Upcoming Dangerous Goods Training Classes - 2012(All Feature Lithium Batteries)
- May 8, 2012 (Tuesday) Ocean Recurrent
- May 22-23-24 (Tue-Wed-Thurs) Ocean Initial
- June 5-6-7 (Tue-Wed-Thurs) Air Initial
- Domestic Cosmetics and Perfume Shippers On-Line Program available 24/7 (Features Special Permit 9275)
We will be adding a Warehouse Hazmat Training program in May. If you require training please call Marianne at 516-593-0395 to be placed on the list. We are awaiting confirmation of the date from the VFW where we will be conducting the class.In-House Training subject to schedule availability.
Check our website for the 2012 Schedule which is now available.
To our loyal clients:
For over 36 years R-A Specialists, Inc. has been conducting quality hazmat training courses to shippers, forwarders and carriers. We wish to express our appreciation to our loyal clients who
have utilized our services over the years.
Effective May 1, 2012, our long-term packaging clients are entitled to a substantial discount towards hazardous materials/dangerous goods training expenses for both regularly scheduled training and in-house training. Be sure to inquire about your available discount when booking your training.
Who would have thought? Dangerous Pig Farms!From the daily DHS Report 3-15-12
March 13, Wired – (Midwest) Mysterious hog farm explosions stump scientists. A strange new growth has emerged from the manure pits of mid-western hog farms, and the results are literally explosive, Wired reported March 13. Since 2009, six farms have blown up after methane trapped in an unidentified, pit-topping foam caught a spark. In the afflicted region, the foam is found in roughly 1 in 4 hog farms. There is nothing farmers can do except be very careful. Researchers are not even sure what the foam is. “This has all started in the last 4 or 5 years. We don’t have any idea where it came from or how it got started,” said an agricultural engineer of the University of Minnesota.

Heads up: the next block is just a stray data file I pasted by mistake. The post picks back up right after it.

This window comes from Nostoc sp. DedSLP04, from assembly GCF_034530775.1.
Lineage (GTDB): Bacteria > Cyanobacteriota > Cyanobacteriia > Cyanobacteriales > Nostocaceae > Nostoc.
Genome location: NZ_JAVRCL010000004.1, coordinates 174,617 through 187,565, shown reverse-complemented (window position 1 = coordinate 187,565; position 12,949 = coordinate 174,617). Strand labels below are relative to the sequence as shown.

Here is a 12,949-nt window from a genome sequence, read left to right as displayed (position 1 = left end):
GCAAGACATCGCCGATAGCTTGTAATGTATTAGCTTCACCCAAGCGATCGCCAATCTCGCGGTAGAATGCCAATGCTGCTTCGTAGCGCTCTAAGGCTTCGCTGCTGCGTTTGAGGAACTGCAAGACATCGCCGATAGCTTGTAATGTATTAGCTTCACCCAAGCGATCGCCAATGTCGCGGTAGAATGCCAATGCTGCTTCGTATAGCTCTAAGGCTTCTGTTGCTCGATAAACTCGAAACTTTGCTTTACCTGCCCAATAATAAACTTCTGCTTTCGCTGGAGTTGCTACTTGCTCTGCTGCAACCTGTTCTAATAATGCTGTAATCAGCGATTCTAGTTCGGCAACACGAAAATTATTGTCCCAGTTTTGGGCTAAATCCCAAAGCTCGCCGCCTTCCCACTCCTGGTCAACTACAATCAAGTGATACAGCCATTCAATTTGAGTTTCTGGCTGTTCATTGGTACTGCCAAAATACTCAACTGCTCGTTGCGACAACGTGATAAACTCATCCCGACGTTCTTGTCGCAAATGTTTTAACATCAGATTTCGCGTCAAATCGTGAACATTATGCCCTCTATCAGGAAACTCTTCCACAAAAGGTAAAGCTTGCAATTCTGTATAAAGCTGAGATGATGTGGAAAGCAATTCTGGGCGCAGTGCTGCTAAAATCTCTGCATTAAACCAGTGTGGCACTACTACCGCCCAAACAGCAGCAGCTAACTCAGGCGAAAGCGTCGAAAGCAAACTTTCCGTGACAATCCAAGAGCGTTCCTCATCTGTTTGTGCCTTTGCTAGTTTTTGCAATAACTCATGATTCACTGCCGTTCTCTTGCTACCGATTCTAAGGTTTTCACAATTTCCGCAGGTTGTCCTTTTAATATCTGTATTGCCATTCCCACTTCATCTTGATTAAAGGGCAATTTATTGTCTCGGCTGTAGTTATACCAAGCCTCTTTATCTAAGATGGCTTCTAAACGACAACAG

The pits are emptied each fall, after which waste builds up again. Methane is a natural byproduct, and is typically dispersed by fans before it reaches explosive levels. However, inside the foam’s bubbles, methane reaches levels of 60 to 70 percent, or more than 4 times what is considered dangerous. The foam can reach depths of more than 4 feet. Disturb the bubbles and enormous quantities of methane are released in a very short time. Add a spark — from, say, a bit of routine metal repair, as happened in a September 2011 accident that killed 1,500 hogs and injured a worker — and the barn will blow.
The foam can appear in one barn but not another on a farm where every barn is operated identically. Once the foam is established, it keeps coming back, regardless of cleaning and decontamination efforts. However, though it is now common in southern Minnesota and northern Iowa, and in adjacent parts of northwestern Illinois and southwestern Wisconsin, the foam does not seem to be spreading outside that area. Source: http://www.wired.com/wiredscience/2012/03/hog-manure-foam/
(No, just in case you wondered, the pig farmers do not need a U.S. D.O.T. Explosives Approval for their operations)